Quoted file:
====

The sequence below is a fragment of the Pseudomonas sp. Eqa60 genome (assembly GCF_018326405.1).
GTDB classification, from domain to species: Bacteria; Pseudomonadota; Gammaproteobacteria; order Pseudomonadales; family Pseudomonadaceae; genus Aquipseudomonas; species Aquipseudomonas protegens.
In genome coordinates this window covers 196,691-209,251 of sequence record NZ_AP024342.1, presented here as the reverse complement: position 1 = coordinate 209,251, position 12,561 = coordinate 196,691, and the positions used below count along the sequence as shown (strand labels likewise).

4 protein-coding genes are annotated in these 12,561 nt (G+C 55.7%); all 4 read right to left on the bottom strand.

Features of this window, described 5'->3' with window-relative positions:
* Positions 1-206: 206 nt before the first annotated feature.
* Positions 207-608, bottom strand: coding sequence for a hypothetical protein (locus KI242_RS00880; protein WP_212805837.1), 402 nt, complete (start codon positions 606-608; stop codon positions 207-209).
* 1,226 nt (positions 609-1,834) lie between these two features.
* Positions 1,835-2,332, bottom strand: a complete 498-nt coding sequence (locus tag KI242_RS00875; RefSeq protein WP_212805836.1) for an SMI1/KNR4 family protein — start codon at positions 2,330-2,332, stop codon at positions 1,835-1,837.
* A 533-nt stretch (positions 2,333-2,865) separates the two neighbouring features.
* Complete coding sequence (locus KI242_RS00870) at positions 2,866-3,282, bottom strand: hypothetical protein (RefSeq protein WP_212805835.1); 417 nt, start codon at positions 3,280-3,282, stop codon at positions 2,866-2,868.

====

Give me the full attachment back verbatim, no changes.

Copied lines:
The sequence below is a fragment of the Pseudomonas sp. Eqa60 genome (assembly GCF_018326405.1).
GTDB classification, from domain to species: Bacteria; Pseudomonadota; Gammaproteobacteria; order Pseudomonadales; family Pseudomonadaceae; genus Aquipseudomonas; species Aquipseudomonas protegens.
In genome coordinates this window covers 196,691-209,251 of sequence record NZ_AP024342.1, presented here as the reverse complement: position 1 = coordinate 209,251, position 12,561 = coordinate 196,691, and the positions used below count along the sequence as shown (strand labels likewise).

4 protein-coding genes are annotated in these 12,561 nt (G+C 55.7%); all 4 read right to left on the bottom strand.

Features of this window, described 5'->3' with window-relative positions:
* Positions 1-206: 206 nt before the first annotated feature.
* Positions 207-608, bottom strand: coding sequence for a hypothetical protein (locus KI242_RS00880; protein WP_212805837.1), 402 nt, complete (start codon positions 606-608; stop codon positions 207-209).
* 1,226 nt (positions 609-1,834) lie between these two features.
* Positions 1,835-2,332, bottom strand: a complete 498-nt coding sequence (locus tag KI242_RS00875; RefSeq protein WP_212805836.1) for an SMI1/KNR4 family protein — start codon at positions 2,330-2,332, stop codon at positions 1,835-1,837.
* A 533-nt stretch (positions 2,333-2,865) separates the two neighbouring features.
* Complete coding sequence (locus KI242_RS00870) at positions 2,866-3,282, bottom strand: hypothetical protein (RefSeq protein WP_212805835.1); 417 nt, start codon at positions 3,280-3,282, stop codon at positions 2,866-2,868.